It wasn’t that she had never heard of homosexuality; but, in her imagination, gay men and women were an exotic species, not real people who could, perchance, be fellow passengers on a bus, fellow shoppers at a mall, or a fellow beginner in a meditation class.
The movie was criticised for its stereotypical portrayal of Debu as a gay man. But, the beauty is that it also highlights the reversal of gender roles. The smiles, and the laughter sounding throughout the house, create a cheery note in the movie.
LGBT struggle must be an anti-caste struggle. This requires us to go beyond thinking of caste and sexuality as merely an intersecting point which may be occupied by some within LGBT identities.
The concluding chapter reiterates the aims of the book, i.e., “to start critical conversations within the disciplines of psychology, social work, childhood studies, and family studies in India and to think about exclusions inherent in these disciplines.
I personally feel that any cause, specially one like kink that is in its nascent stages, needs its own space to grow, to affect enough people, before it merges with the larger cause of queerness, or sexuality, or even humanity.
Nineteen years ago, Sachin Jain founded G.H.A.R, the Gay Housing Assistance Resource, a revolutionary project which helps LGBT people find safe and friendly housing.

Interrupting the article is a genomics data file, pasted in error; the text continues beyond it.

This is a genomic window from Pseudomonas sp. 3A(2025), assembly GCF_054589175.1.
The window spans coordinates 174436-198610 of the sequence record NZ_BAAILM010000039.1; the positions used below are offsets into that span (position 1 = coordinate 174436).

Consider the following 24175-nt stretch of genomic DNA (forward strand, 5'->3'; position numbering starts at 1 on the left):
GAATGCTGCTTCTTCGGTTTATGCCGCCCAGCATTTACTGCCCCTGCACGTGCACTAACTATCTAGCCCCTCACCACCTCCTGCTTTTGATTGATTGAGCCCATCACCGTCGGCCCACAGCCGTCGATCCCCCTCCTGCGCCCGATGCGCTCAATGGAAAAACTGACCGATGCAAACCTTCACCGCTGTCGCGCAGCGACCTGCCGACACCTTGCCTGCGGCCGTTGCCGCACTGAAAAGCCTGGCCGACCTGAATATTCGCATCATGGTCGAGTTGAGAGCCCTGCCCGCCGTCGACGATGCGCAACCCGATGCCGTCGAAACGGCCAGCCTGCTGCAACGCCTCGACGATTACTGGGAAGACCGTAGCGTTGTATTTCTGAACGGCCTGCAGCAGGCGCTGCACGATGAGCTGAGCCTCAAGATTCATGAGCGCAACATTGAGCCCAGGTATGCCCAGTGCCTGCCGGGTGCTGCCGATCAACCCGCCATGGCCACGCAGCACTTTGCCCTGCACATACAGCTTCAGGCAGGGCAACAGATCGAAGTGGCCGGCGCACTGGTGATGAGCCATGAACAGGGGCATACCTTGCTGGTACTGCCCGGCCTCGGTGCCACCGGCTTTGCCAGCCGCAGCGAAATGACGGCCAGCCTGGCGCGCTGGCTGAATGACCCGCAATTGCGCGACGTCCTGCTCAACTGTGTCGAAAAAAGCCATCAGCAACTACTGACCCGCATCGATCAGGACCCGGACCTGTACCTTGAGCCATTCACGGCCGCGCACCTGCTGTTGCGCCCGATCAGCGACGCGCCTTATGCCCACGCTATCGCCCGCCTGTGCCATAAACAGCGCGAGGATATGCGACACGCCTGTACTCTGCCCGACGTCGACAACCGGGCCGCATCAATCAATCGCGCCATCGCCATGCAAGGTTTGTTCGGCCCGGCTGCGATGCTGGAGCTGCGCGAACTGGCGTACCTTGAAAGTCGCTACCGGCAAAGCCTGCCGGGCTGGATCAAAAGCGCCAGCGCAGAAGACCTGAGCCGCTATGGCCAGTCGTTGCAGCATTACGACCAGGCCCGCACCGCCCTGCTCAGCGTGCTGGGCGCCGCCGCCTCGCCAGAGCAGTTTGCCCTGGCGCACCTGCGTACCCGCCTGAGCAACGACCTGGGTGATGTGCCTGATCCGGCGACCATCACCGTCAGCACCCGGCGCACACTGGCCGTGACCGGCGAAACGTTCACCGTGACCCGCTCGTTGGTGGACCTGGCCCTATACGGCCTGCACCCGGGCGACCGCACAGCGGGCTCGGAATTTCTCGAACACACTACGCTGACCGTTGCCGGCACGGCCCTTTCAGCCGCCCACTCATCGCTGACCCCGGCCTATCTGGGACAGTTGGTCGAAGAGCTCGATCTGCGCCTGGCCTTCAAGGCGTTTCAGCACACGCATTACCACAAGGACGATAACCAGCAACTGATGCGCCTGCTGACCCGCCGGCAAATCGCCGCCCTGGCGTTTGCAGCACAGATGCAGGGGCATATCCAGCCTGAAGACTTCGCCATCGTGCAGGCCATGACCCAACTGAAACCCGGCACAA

I thought of myself as a feminist activist much before I formally entered the development sector space. I participated in…
As an organized political movement the Indian LGBT movement is still quite young, having taken its first steps only in the early 1990s. However, it is not as if the movement started overnight. Rather it was a result of several visible and invisible developments taking place over the years in the world and Indian contexts.
Rath Wang is a founding member of Nijiiro Diversity (Rainbow Diversity), Japan’s first non-profit organization promoting LGBT equality in the workplace. He leads the Ernst and Young Unity Network for LGBT employees and allies in Japan. Rath appeared at number 4 in the OUTstanding and The Financial Times 2015 listing of The Top 30 LGBT Future Leaders.
I haven’t really focused on my sexual identity that much. It was always a part of me, the cage that society built around my identity; but wasn’t really that much of a big thing. After my ‘coming out’ as gay, accepting another label, people around me swung into action. They gave it an exoticism. Something that was supposed to be different from all the cages that they encounter around them.
I’m a sucker for love. And I don’t want to be a party pooper either. There is lots I have…